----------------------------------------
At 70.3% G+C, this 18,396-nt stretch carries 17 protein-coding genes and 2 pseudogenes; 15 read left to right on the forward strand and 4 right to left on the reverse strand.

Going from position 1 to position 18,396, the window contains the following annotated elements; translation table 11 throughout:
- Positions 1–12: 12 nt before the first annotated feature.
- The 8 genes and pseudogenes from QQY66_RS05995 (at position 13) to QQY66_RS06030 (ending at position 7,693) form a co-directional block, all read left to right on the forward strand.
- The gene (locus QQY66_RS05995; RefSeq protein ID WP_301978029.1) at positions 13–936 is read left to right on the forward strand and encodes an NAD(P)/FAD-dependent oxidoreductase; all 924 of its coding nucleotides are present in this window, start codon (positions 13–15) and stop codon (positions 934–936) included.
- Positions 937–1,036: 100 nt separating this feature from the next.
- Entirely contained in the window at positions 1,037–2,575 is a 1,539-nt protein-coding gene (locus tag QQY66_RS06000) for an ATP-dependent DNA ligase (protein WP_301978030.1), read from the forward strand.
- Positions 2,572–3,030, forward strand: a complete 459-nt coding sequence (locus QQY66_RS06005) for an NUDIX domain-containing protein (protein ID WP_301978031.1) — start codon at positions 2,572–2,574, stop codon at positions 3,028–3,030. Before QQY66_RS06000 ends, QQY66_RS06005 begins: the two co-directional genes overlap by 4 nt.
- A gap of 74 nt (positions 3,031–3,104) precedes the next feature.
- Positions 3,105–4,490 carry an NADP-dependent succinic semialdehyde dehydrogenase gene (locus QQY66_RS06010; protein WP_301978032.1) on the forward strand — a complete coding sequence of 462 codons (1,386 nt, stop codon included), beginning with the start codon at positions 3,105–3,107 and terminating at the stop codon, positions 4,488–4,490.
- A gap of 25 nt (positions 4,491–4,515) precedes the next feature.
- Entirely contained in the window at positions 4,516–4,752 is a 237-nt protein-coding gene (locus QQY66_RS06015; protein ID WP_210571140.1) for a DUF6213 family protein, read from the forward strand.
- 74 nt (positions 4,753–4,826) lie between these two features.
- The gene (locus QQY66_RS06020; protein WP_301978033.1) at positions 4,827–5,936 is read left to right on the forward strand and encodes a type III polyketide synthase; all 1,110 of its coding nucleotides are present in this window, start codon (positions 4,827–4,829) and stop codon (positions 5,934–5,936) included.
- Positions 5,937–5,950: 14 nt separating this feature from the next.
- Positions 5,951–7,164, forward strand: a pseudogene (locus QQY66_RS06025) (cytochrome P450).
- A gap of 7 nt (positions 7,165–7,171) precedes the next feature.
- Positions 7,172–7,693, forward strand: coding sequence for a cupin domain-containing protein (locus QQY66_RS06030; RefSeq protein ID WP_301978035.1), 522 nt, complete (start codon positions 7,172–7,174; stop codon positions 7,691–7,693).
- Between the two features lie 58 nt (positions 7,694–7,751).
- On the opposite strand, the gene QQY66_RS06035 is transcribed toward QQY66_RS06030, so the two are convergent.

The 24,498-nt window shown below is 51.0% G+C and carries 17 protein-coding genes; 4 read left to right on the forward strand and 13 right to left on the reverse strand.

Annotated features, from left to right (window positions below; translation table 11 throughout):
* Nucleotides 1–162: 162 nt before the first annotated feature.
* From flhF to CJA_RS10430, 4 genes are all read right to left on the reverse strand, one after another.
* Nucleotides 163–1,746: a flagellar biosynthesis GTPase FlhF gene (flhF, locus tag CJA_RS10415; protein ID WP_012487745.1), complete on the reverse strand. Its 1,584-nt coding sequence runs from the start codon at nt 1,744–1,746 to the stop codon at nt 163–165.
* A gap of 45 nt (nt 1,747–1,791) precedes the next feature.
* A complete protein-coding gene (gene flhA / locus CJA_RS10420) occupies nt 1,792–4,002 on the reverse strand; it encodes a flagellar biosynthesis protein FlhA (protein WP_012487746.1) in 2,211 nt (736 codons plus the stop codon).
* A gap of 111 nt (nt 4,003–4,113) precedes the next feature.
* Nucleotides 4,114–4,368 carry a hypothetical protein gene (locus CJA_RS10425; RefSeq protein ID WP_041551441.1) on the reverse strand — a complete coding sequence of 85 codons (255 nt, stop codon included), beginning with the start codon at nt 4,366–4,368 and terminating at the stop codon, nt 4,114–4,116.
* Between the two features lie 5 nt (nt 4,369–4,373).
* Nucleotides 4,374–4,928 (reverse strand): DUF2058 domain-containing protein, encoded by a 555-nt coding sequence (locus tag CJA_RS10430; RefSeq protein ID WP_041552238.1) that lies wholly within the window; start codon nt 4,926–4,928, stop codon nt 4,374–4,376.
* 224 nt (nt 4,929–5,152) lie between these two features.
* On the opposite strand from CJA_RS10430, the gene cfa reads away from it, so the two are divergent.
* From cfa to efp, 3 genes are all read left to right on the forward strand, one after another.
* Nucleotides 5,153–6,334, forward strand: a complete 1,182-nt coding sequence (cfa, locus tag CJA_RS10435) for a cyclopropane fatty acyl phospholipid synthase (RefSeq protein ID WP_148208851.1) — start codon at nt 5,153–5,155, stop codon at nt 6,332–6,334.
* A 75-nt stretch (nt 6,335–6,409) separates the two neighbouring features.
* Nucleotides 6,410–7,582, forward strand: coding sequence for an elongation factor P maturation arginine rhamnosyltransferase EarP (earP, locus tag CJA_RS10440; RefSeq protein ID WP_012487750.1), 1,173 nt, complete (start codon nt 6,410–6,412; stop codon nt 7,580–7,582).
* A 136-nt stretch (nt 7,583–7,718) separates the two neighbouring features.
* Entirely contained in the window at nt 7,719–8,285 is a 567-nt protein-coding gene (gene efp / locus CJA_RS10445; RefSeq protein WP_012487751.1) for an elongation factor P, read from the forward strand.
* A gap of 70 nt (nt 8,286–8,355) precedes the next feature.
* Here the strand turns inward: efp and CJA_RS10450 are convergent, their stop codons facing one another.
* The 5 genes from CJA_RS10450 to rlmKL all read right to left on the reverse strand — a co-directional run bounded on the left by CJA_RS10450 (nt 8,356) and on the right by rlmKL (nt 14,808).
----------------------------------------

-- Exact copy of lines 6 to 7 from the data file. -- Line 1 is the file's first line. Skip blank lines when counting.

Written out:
- Positions 937–1,036: 100 nt separating this feature from the next.
- Entirely contained in the window at positions 1,037–2,575 is a 1,539-nt protein-coding gene (locus tag QQY66_RS06000) for an ATP-dependent DNA ligase (protein WP_301978030.1), read from the forward strand.